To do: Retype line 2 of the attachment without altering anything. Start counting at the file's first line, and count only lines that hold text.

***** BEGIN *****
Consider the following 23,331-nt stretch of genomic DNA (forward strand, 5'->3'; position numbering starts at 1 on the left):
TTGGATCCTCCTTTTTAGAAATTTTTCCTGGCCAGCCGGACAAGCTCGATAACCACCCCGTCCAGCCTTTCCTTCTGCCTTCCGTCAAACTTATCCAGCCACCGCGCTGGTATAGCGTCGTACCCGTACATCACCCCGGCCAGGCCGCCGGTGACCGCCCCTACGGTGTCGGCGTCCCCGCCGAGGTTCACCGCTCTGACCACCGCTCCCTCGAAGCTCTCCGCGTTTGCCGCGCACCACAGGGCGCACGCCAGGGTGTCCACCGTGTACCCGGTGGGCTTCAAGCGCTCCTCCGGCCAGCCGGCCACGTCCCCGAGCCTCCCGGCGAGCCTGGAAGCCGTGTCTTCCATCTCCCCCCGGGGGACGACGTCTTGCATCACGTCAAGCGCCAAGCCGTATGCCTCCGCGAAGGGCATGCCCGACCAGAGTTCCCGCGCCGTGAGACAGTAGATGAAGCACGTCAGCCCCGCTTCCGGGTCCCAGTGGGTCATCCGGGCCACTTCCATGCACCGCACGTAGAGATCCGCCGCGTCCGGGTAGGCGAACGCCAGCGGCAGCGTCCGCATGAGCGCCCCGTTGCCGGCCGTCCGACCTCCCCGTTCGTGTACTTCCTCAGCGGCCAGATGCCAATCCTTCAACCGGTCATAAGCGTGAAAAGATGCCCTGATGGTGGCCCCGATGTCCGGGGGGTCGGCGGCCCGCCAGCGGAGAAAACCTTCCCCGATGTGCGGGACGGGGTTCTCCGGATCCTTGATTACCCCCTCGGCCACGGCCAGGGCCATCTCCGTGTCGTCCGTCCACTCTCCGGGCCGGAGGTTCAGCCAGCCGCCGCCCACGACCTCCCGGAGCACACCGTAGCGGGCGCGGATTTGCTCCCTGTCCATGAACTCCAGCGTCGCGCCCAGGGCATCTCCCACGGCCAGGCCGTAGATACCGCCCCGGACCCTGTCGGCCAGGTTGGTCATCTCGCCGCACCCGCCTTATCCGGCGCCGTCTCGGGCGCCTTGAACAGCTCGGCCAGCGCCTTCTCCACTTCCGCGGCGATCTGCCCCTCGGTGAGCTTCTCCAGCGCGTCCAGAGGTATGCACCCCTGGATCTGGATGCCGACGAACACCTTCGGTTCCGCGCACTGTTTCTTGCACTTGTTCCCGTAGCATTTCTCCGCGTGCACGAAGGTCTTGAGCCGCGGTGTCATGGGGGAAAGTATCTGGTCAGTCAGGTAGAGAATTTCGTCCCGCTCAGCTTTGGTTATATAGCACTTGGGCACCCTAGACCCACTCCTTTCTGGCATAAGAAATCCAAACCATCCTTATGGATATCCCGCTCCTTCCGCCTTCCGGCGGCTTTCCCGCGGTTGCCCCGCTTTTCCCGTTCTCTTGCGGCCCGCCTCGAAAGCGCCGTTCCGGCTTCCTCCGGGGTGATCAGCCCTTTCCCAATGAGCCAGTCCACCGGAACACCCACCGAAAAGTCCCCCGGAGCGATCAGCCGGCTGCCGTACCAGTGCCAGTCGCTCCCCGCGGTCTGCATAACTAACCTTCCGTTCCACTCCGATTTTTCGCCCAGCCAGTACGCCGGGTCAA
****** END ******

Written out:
TTGGATCCTCCTTTTTAGAAATTTTTCCTGGCCAGCCGGACAAGCTCGATAACCACCCCGTCCAGCCTTTCCTTCTGCCTTCCGTCAAACTTATCCAGCCACCGCGCTGGTATAGCGTCGTACCCGTACATCACCCCGGCCAGGCCGCCGGTGACCGCCCCTACGGTGTCGGCGTCCCCGCCGAGGTTCACCGCTCTGACCACCGCTCCCTCGAAGCTCTCCGCGTTTGCCGCGCACCACAGGGCGCACGCCAGGGTGTCCACCGTGTACCCGGTGGGCTTCAAGCGCTCCTCCGGCCAGCCGGCCACGTCCCCGAGCCTCCCGGCGAGCCTGGAAGCCGTGTCTTCCATCTCCCCCCGGGGGACGACGTCTTGCATCACGTCAAGCGCCAAGCCGTATGCCTCCGCGAAGGGCATGCCCGACCAGAGTTCCCGCGCCGTGAGACAGTAGATGAAGCACGTCAGCCCCGCTTCCGGGTCCCAGTGGGTCATCCGGGCCACTTCCATGCACCGCACGTAGAGATCCGCCGCGTCCGGGTAGGCGAACGCCAGCGGCAGCGTCCGCATGAGCGCCCCGTTGCCGGCCGTCCGACCTCCCCGTTCGTGTACTTCCTCAGCGGCCAGATGCCAATCCTTCAACCGGTCATAAGCGTGAAAAGATGCCCTGATGGTGGCCCCGATGTCCGGGGGGTCGGCGGCCCGCCAGCGGAGAAAACCTTCCCCGATGTGCGGGACGGGGTTCTCCGGATCCTTGATTACCCCCTCGGCCACGGCCAGGGCCATCTCCGTGTCGTCCGTCCACTCTCCGGGCCGGAGGTTCAGCCAGCCGCCGCCCACGACCTCCCGGAGCACACCGTAGCGGGCGCGGATTTGCTCCCTGTCCATGAACTCCAGCGTCGCGCCCAGGGCATCTCCCACGGCCAGGCCGTAGATACCGCCCCGGACCCTGTCGGCCAGGTTGGTCATCTCGCCGCACCCGCCTTATCCGGCGCCGTCTCGGGCGCCTTGAACAGCTCGGCCAGCGCCTTCTCCACTTCCGCGGCGATCTGCCCCTCGGTGAGCTTCTCCAGCGCGTCCAGAGGTATGCACCCCTGGATCTGGATGCCGACGAACACCTTCGGTTCCGCGCACTGTTTCTTGCACTTGTTCCCGTAGCATTTCTCCGCGTGCACGAAGGTCTTGAGCCGCGGTGTCATGGGGGAAAGTATCTGGTCAGTCAGGTAGAGAATTTCGTCCCGCTCAGCTTTGGTTATATAGCACTTGGGCACCCTAGACCCACTCCTTTCTGGCATAAGAAATCCAAACCATCCTTATGGATATCCCGCTCCTTCCGCCTTCCGGCGGCTTTCCCGCGGTTGCCCCGCTTTTCCCGTTCTCTTGCGGCCCGCCTCGAAAGCGCCGTTCCGGCTTCCTCCGGGGTGATCAGCCCTTTCCCAATGAGCCAGTCCACCGGAACACCCACCGAAAAGTCCCCCGGAGCGATCAGCCGGCTGCCGTACCAGTGCCAGTCGCTCCCCGCGGTCTGCATAACTAACCTTCCGTTCCACTCCGATTTTTCGCCCAGCCAGTACGCCGGGTCAA